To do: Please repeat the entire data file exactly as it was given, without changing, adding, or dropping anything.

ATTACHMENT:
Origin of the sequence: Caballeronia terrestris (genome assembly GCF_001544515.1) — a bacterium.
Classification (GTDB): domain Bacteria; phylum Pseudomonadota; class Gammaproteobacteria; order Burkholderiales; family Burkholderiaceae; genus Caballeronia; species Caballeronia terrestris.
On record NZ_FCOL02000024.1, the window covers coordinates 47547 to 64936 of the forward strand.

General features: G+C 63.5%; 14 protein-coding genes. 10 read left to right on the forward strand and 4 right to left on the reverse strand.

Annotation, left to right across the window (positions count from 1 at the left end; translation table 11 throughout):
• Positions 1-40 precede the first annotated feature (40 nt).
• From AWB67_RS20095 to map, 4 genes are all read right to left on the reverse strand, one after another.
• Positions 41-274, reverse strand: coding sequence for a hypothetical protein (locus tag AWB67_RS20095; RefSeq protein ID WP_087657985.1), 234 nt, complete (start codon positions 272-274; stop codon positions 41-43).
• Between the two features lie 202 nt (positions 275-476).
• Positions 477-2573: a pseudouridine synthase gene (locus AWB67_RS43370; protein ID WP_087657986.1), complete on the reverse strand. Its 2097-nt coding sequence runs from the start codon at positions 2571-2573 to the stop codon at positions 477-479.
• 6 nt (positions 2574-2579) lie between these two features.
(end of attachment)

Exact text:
Origin of the sequence: Caballeronia terrestris (genome assembly GCF_001544515.1) — a bacterium.
Classification (GTDB): domain Bacteria; phylum Pseudomonadota; class Gammaproteobacteria; order Burkholderiales; family Burkholderiaceae; genus Caballeronia; species Caballeronia terrestris.
On record NZ_FCOL02000024.1, the window covers coordinates 47547 to 64936 of the forward strand.

General features: G+C 63.5%; 14 protein-coding genes. 10 read left to right on the forward strand and 4 right to left on the reverse strand.

Annotation, left to right across the window (positions count from 1 at the left end; translation table 11 throughout):
• Positions 1-40 precede the first annotated feature (40 nt).
• From AWB67_RS20095 to map, 4 genes are all read right to left on the reverse strand, one after another.
• Positions 41-274, reverse strand: coding sequence for a hypothetical protein (locus tag AWB67_RS20095; RefSeq protein ID WP_087657985.1), 234 nt, complete (start codon positions 272-274; stop codon positions 41-43).
• Between the two features lie 202 nt (positions 275-476).
• Positions 477-2573: a pseudouridine synthase gene (locus AWB67_RS43370; protein ID WP_087657986.1), complete on the reverse strand. Its 2097-nt coding sequence runs from the start codon at positions 2571-2573 to the stop codon at positions 477-479.
• 6 nt (positions 2574-2579) lie between these two features.